New York Duo Sued Over $81M Ponzi Scheme Aimed at Broadway Shows, Concerts

The scheme involved claiming to resell tickets to popular events including 'Hamilton' shows and Adele concerts.
Joan Marcus

Two New York men are facing a fraud lawsuit for allegedly running a Ponzi scheme that purported to be a ticket reselling venture for in-demand shows including Adele concerts and Broadway's Hamilton musical.

The SEC claims Joseph Meli and Matthew Harriton raised more than $81 million from at least 125 investors in 13 states by misleading them to think their money would be pooled to buy large blocks of tickets to shows that could be resold for a profit. In reality, the SEC alleges the funds were used for making Ponzi payments to prior investors and for personal expenses including private school tuition and casino payments.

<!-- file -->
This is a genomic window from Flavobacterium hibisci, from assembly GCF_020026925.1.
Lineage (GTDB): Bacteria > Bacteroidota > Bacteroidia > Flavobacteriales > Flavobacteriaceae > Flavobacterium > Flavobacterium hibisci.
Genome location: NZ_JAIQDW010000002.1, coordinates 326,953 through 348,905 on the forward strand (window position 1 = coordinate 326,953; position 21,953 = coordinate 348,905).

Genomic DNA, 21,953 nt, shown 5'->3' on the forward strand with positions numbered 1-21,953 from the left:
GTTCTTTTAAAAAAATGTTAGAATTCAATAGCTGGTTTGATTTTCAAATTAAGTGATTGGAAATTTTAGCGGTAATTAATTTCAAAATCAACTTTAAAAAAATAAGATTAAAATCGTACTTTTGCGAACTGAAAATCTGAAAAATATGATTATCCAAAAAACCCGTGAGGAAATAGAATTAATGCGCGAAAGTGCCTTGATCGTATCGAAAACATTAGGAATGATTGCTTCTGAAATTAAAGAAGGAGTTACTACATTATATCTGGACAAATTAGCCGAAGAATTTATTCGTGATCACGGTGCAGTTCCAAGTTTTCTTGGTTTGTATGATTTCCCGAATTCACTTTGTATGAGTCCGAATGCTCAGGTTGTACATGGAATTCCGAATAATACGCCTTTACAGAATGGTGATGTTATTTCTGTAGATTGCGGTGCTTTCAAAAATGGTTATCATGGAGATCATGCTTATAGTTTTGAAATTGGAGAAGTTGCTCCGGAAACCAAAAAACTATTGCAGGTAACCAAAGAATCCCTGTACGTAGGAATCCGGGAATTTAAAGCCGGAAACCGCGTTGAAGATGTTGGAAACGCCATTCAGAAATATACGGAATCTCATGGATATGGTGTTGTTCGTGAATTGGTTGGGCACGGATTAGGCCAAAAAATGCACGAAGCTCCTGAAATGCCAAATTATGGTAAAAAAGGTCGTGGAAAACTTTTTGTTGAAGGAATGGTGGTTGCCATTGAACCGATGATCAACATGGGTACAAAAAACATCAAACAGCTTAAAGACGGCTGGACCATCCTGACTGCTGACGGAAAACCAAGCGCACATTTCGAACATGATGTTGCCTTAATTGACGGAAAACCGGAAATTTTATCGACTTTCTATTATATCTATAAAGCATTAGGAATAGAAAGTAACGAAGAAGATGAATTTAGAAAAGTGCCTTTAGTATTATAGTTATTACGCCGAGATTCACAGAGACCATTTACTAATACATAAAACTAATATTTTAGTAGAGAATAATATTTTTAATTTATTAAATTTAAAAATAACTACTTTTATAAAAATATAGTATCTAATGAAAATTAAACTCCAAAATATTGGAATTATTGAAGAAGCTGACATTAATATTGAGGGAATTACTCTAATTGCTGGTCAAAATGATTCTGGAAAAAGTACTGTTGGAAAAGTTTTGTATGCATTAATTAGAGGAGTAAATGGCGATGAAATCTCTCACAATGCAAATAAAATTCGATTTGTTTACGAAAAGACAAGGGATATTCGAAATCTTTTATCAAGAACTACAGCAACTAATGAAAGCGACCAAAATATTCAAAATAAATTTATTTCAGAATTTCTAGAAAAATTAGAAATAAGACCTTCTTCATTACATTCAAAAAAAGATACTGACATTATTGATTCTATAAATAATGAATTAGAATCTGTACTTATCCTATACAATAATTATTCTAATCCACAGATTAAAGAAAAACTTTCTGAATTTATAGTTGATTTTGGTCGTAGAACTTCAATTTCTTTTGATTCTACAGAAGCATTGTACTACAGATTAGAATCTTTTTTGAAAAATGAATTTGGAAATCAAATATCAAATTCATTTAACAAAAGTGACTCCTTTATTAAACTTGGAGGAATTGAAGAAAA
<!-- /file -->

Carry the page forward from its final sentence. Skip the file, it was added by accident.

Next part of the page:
U.S. Attorney’s Office for the Southern District of New York is pursuing criminal charges against Meli and the SEC has filed a civil lawsuit against him and Harriton in New York federal court.

“As alleged in our complaint, Meli and Harriton raised millions from investors by promising big profits from reselling tickets to A-list events when in reality they were moving investor money in a circle and creating a mirage of profitability,” said Paul G. Levenson, director of the SEC’s Boston regional office, in a Friday statement.

According to the SEC’s complaint, Meli and Harriton falsely told investors that they had a deal with the producer of Hamilton to secure 35,000 tickets to the show and their money was purportedly going to be used to pay for those tickets with a promised return on their investment within eight months.

The SEC is asking the court to freeze Meli's and Harriton's assets and prohibit them from accepting or depositing any additional investor funds and is seeking a disgorgement of their profits.

Read the full SEC complaint below.